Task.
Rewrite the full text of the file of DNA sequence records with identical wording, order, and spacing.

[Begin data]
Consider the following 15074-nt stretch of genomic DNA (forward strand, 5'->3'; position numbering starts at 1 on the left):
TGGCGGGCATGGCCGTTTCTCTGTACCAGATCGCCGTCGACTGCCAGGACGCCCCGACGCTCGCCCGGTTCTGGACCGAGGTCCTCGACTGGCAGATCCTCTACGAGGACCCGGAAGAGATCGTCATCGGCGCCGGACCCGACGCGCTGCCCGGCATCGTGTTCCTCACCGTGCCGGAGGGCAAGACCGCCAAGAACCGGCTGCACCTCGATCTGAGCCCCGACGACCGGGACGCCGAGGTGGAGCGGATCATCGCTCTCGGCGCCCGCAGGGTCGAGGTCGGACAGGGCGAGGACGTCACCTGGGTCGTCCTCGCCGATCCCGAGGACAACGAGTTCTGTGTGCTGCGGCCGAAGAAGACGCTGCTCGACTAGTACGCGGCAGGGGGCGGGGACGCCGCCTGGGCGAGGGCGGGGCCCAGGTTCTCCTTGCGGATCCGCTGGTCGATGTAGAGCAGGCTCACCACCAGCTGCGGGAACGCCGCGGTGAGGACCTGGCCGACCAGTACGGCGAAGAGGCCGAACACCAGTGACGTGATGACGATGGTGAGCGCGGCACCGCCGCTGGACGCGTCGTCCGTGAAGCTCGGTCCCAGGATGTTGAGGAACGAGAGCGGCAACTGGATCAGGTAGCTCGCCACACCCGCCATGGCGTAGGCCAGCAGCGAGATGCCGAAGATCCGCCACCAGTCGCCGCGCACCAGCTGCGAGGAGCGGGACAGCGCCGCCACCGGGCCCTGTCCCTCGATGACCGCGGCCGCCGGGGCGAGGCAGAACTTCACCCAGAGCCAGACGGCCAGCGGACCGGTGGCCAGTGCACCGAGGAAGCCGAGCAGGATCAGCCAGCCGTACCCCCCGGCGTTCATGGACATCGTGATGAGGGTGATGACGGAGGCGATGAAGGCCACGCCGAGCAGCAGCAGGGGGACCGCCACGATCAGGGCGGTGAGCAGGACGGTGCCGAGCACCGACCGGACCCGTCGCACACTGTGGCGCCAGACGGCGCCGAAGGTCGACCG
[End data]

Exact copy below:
Consider the following 15074-nt stretch of genomic DNA (forward strand, 5'->3'; position numbering starts at 1 on the left):
TGGCGGGCATGGCCGTTTCTCTGTACCAGATCGCCGTCGACTGCCAGGACGCCCCGACGCTCGCCCGGTTCTGGACCGAGGTCCTCGACTGGCAGATCCTCTACGAGGACCCGGAAGAGATCGTCATCGGCGCCGGACCCGACGCGCTGCCCGGCATCGTGTTCCTCACCGTGCCGGAGGGCAAGACCGCCAAGAACCGGCTGCACCTCGATCTGAGCCCCGACGACCGGGACGCCGAGGTGGAGCGGATCATCGCTCTCGGCGCCCGCAGGGTCGAGGTCGGACAGGGCGAGGACGTCACCTGGGTCGTCCTCGCCGATCCCGAGGACAACGAGTTCTGTGTGCTGCGGCCGAAGAAGACGCTGCTCGACTAGTACGCGGCAGGGGGCGGGGACGCCGCCTGGGCGAGGGCGGGGCCCAGGTTCTCCTTGCGGATCCGCTGGTCGATGTAGAGCAGGCTCACCACCAGCTGCGGGAACGCCGCGGTGAGGACCTGGCCGACCAGTACGGCGAAGAGGCCGAACACCAGTGACGTGATGACGATGGTGAGCGCGGCACCGCCGCTGGACGCGTCGTCCGTGAAGCTCGGTCCCAGGATGTTGAGGAACGAGAGCGGCAACTGGATCAGGTAGCTCGCCACACCCGCCATGGCGTAGGCCAGCAGCGAGATGCCGAAGATCCGCCACCAGTCGCCGCGCACCAGCTGCGAGGAGCGGGACAGCGCCGCCACCGGGCCCTGTCCCTCGATGACCGCGGCCGCCGGGGCGAGGCAGAACTTCACCCAGAGCCAGACGGCCAGCGGACCGGTGGCCAGTGCACCGAGGAAGCCGAGCAGGATCAGCCAGCCGTACCCCCCGGCGTTCATGGACATCGTGATGAGGGTGATGACGGAGGCGATGAAGGCCACGCCGAGCAGCAGCAGGGGGACCGCCACGATCAGGGCGGTGAGCAGGACGGTGCCGAGCACCGACCGGACCCGTCGCACACTGTGGCGCCAGACGGCGCCGAAGGTCGACCG